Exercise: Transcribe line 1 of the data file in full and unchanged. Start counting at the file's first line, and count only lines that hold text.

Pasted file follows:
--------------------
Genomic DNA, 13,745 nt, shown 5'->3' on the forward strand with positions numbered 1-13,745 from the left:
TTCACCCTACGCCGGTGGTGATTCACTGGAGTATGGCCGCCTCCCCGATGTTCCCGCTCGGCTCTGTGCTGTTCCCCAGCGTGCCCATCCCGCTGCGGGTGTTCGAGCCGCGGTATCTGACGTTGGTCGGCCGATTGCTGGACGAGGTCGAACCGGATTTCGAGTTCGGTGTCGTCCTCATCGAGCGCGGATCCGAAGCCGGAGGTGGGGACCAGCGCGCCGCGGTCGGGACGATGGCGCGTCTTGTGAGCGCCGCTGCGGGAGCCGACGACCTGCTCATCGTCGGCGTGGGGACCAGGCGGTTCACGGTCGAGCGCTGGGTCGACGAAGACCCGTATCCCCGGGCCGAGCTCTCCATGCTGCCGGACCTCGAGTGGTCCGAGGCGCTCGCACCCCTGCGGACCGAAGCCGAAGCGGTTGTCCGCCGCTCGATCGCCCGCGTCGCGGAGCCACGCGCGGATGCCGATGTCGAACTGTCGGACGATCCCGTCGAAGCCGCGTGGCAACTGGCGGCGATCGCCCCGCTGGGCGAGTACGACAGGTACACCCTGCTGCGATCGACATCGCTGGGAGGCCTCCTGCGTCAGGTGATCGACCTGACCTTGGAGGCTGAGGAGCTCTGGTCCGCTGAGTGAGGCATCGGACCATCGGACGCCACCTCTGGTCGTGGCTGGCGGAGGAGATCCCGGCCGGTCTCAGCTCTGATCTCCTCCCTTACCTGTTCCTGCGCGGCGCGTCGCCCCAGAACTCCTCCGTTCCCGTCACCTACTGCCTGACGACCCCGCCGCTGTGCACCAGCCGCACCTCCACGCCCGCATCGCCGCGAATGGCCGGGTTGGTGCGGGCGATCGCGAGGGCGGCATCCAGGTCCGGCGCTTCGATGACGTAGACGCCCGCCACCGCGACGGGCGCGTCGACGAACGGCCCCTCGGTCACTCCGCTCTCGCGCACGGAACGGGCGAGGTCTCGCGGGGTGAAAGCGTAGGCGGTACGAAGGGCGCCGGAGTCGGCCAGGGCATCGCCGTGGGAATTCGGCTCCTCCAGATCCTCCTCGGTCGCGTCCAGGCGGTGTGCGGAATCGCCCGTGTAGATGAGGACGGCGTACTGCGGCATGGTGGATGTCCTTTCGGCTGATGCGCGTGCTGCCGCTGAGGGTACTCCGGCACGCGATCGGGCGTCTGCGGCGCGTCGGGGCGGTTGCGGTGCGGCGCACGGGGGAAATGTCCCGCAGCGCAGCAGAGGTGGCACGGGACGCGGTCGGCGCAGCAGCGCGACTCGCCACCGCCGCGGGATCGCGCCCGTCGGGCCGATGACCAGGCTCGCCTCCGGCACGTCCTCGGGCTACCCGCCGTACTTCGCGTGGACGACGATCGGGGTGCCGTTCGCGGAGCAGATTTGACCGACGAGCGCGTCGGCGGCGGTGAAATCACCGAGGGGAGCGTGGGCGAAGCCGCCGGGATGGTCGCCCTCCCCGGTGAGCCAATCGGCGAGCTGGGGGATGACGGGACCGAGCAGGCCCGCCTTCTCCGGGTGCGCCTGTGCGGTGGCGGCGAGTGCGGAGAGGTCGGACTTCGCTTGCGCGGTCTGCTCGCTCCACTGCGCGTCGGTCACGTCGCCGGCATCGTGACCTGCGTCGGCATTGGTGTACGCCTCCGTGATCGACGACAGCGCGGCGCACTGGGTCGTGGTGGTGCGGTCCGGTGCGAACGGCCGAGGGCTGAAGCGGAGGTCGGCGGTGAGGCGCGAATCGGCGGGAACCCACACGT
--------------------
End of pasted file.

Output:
Genomic DNA, 13,745 nt, shown 5'->3' on the forward strand with positions numbered 1-13,745 from the left: